Without the union, there are risks that key knowledge would be lost, right? OK… 24,000 striking workers. How about we hold a job fair for let’s say, um, 18,000 jobs. I’m sure that you’ll get all the knowledge transfer you need since most of the 24,000 works would be applying to get their own positions back.

    This would greatly reduce the fat, and if 18,000 workers can’t do the work that used to take 24,000 workers, then the worst case scenario is you hire more. If you hire 6,000 more, you’re right back up to the original 24,000 works. But this time ’round the workers don’t cost as much!

    In a time where unemployment is tipping 10% (higher, depending on whose stats you go by), there are many able bodies eager to work hard to bring home some cash, pay bills and put food back on their tables at home.

    Unions had a time and place. And they still might in some areas…. but this is ridiculous! Miller… grow a pair, take a page from Reagan, and hold a big ol job fair!!!

  6. 2.much.political.correctness

    at 10:41 am

    It’s too bad that we can’t just “fire ’em all!” (like Reagon did with the air traffic controllers).
    The truth is this will never happen in Toronto. Miller wouldn’t let it happen, nor would McGuinty.
    Anyone sitting on the fence about who to support in this strike need only look at your stats, as well as those that show that Toronto pays 65% more for garbage collection than 30 other Canadian municipalities!!! And, maybe it’s just me, but are we really getting “better quality” service for that extra 65% cost? Take a look at the mess at the end of your driveway after the garbage trucks come by (picking and choosing what they will take, leaving wrappers and items strewn across your front lawn). The answer, my socialist-be-goners, is no.

  7. Geoff

    at 11:49 am

    David — completely agree. I think Miller should say ‘ok, we gave them a good offer last week, they don’t want it, so we’re going to go back to the first offer, and they can call us when they’re ready to accept it.’ When union members starting getting their homes foreclosed on in about 6 months, with the knowledge that there will be no bonus to pay back their loans, balls will start rolling. Or fire and privatize, but that will never happen but this scenario might.

    PS. An open letter to the person who dumped their garbage behind my house: First, you are scum. Second, you are stupid scum – don’t include your mail, idiot. Third, enjoy your $400 fine. Fourth, FU and die.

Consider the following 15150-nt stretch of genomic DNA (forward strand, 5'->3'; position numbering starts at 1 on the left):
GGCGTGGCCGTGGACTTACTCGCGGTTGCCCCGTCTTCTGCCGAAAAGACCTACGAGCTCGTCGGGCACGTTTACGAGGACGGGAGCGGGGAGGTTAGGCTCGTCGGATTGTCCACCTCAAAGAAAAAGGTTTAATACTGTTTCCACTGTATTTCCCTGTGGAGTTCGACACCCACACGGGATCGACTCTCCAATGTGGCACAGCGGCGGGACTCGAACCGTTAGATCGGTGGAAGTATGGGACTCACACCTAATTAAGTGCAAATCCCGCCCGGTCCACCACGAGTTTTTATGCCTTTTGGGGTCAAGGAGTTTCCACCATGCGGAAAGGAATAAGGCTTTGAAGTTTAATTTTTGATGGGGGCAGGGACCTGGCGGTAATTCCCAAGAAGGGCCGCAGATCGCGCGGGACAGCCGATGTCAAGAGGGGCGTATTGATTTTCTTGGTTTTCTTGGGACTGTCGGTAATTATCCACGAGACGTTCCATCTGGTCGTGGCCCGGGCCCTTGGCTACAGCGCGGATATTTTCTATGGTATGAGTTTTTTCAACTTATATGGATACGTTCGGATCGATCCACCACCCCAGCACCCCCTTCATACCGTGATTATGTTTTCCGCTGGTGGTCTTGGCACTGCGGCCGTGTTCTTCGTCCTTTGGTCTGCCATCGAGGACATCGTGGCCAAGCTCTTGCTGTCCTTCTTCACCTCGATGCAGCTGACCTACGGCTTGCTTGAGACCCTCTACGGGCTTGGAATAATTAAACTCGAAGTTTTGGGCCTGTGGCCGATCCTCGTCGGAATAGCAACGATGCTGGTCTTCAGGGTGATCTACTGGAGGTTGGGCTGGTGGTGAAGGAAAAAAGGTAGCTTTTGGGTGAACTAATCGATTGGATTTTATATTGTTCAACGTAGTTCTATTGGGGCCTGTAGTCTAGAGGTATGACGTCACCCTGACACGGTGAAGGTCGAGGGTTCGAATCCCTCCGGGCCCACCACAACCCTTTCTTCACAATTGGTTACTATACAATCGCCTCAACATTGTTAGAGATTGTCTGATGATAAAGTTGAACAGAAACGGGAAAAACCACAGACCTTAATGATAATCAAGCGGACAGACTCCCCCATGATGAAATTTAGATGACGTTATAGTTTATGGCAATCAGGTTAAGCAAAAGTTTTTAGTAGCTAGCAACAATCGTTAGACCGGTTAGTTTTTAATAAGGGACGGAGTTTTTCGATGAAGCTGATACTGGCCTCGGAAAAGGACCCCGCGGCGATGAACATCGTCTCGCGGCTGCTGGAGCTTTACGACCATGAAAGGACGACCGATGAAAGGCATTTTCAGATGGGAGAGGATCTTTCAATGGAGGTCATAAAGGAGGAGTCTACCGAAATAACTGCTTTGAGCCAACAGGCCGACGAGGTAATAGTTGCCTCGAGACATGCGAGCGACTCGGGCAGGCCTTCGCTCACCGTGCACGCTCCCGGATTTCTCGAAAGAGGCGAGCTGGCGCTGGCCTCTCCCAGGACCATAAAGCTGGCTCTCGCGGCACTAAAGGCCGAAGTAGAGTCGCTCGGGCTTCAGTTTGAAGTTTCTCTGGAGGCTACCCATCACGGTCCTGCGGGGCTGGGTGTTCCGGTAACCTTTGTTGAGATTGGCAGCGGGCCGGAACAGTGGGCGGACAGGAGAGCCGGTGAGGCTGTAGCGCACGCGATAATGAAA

8. Always a critic

    at 6:13 pm

    So sad the people at the SF Travel office don’t comprehend the impact of a garbage strike in Toronto (a city with an area of 630 sq. km) on the entire COUNTRY of Canada (with an area of 9,984,670 sq. km). I think Mayor Miller would be more eager to “negotiate” if this strike was having such a horrible effect on the second largest country in the world!!

  9. PI

    at 9:22 pm

    I hope the strike goes on and on. The longer it goes on, the lesser the chance that Miller will be elected next year.

  10. David Fleming

    at 10:12 pm

    @ Always a critic

    Thanks for pointing out the one argument that my article was lacking! I too found it comical (although not entirely unexpected given some of our southern cousins’ complete ignorance) that the SF Chronicle equated “Toronto” with “Canada.”

    I hear there are some wild fires in California that might be dangerous, so I’ll cross New York City off my list of places to visit, and I’ll be damn sure to steer clear of Missouri!

  11. David Fleming

    at 10:14 pm

    @ Pl

    Who is going to run against David Miller?

    You? Me?

    Let’s face facts: nobody likes him, but most people are afraid to elect a relative unknown.

  12. CoalitionToDefeatComradeMiller

    at 1:30 pm

    Seen the polls? When they put ANY random center, or center right person, who hasn’t even campaigned or announced they are running for Mayor, up against Comrade Miller, they win by about 10 points each.

    John Tory.
    Jane Pitfield.
    David Fleming.
    The crazy “BELIEVE IN HIM” guy at the NW corner of Yonge and Dundas.

    Doesn’t matter who runs. As long as we don’t split the vote 5 ways again, Miller and his horde of NDPers are done for. The unions have effectively destroyed “their guy”. This strike is but a minor inconvenience, but long term, great news for this city.

  13. Lauren

    at 1:19 pm

    “And I think these workers can be replaced with homeless people, since they already have the experience in dealing with garbage…”

    really? was that necessary???

    **Please note that I do agree with everything else**